Konami's launch titles are some of the high-profile games available for the GBA. While the focus of most Konami fans' excitement is definitely on the newest 2D Castlevania title, Wai Wai Racing is a surprisingly competent kart racer that shouldn't be overlooked.
Starting a new game gives players access to their homepage, a menu screen of sorts that lets players access single races, tournament races for the Cup, multiplayer modes, license tests, the scientist's upgrade shop where players can purchase weapon power-ups, and an e-mail utility. The e-mail received informs players of the races they can compete in, and regularly updates them on when licenses have been passed and new options are made available.
Wai Wai Racing features eight initial characters recognizable by their starring roles in other, more recognizable Konami titles. Goemon has a starring role, racing alongside the likes of Castlevania's Dracula, the Easter Island statue Moai, and Metal Gear Solid's popular ninja, Grey Fox. The atmosphere is definitely that of a cartoony, tongue-in-cheek parody, as characters have oversized heads and appear more like children than the heroes and villains of their respective brands.
Very much like Super Mario Kart, Wai Wai Racing has rock solid control, with intuitive hopping, braking and power sliding being key to repeat success. There's a real sense of speed when players race over the speed boost areas, and flying over ramps across the pseudo-3D mode-7 powered courses is quite exhilarating. Weapons littered across the game are represented by red and blue bell icons, the blue bells always netting players a turbo boost. The red bells give you a weapon that's randomly chosen. There are homing missiles, triple missile volleys, bombs, force fields, and more esoteric devices, such as the mole transformation, pit placement, and a fighting spirit that protects a player's character for a short time before flying off to pummel the leader.
The beauty and design of the levels is on par with some of the best seen on any kart racing game. Winning license tests during competition on the four initial courses: a beach, forest, lunar ramp, and sky-course, unlock a series of other maps and more difficult races. Players can then proceed to zip along a baseball diamond in an impressive stadium, across a snowfield in an arctic world, and on to a mine-littered and seemingly abandoned factory. There are at least 16 unlockable races to be challenged, the more difficult only available for A-class license holders.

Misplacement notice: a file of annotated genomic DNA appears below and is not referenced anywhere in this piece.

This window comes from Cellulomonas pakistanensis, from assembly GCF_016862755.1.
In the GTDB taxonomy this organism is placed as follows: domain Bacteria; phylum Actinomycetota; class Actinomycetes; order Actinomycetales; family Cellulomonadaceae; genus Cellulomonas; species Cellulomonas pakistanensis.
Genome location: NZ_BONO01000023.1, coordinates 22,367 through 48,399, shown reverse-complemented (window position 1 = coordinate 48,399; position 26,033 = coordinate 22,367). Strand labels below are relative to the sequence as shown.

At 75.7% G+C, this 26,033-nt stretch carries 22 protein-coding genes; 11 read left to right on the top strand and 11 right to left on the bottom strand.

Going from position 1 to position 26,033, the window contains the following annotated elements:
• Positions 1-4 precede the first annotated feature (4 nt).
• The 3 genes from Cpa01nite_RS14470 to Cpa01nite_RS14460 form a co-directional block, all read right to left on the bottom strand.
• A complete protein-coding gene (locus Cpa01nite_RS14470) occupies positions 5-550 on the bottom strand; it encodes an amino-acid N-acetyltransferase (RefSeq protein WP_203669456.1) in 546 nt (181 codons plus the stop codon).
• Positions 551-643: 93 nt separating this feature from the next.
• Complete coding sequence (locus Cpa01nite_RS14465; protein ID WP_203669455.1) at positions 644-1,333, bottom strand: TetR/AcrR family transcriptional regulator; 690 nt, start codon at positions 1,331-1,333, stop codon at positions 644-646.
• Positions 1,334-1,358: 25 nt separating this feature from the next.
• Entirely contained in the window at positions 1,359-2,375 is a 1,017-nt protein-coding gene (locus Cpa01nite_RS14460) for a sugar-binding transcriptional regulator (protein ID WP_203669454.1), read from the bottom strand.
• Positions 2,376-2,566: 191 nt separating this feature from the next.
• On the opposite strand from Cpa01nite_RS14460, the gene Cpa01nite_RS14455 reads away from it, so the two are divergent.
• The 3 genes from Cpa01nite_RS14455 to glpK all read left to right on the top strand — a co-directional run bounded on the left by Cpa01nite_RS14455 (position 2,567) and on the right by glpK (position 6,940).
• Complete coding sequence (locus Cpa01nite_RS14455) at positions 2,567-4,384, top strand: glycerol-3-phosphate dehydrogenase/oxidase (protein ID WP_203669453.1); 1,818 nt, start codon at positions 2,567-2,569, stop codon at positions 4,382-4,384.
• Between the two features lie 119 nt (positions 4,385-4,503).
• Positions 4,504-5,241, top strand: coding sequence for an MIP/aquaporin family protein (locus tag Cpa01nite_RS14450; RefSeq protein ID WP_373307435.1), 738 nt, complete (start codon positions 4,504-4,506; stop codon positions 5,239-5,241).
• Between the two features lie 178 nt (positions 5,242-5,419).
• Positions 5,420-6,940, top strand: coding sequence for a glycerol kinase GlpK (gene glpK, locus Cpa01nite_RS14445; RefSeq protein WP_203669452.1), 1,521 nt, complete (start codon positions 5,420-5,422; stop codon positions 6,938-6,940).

In addition to standard race modes, there are two alternative play modes: stop! and bomb. In bomb mode, a variation of playground Tag, one racer is stuck with a bomb, set with a two-minute timer. In order to pass the bomb to an opponent, players need to collide with their kart, hopefully causing it to detonate in their possession. The timer adds a few seconds with each pass, so every player gets a chance to make someone else "It" by tagging someone else on one of the special bomb-mode courses. Stop! is similar to the braking license tests found in the Grand Turismo PlayStation titles, wherein the four competing racers speed along a 400-meter course and are challenged to brake and stop as close to the 400-meter mark as possible, without actually going over. While not as exciting as the bomb mode, it does add another option for head-to-head competition. The lack of a true free-for-all battle mode is also apparent, although this may be available for friends with multiple copies of the cartridge as Wai Wai Racing does not support single-cart multiplayer.
Since Super Mario Kart has been delayed until summer, Wai Wai Racing is the current choice for Kart racing fans looking for a high-speed romp. Japanese sales will be key for Wai Wai Racing's success, as so far a U.S. release date hasn't been announced.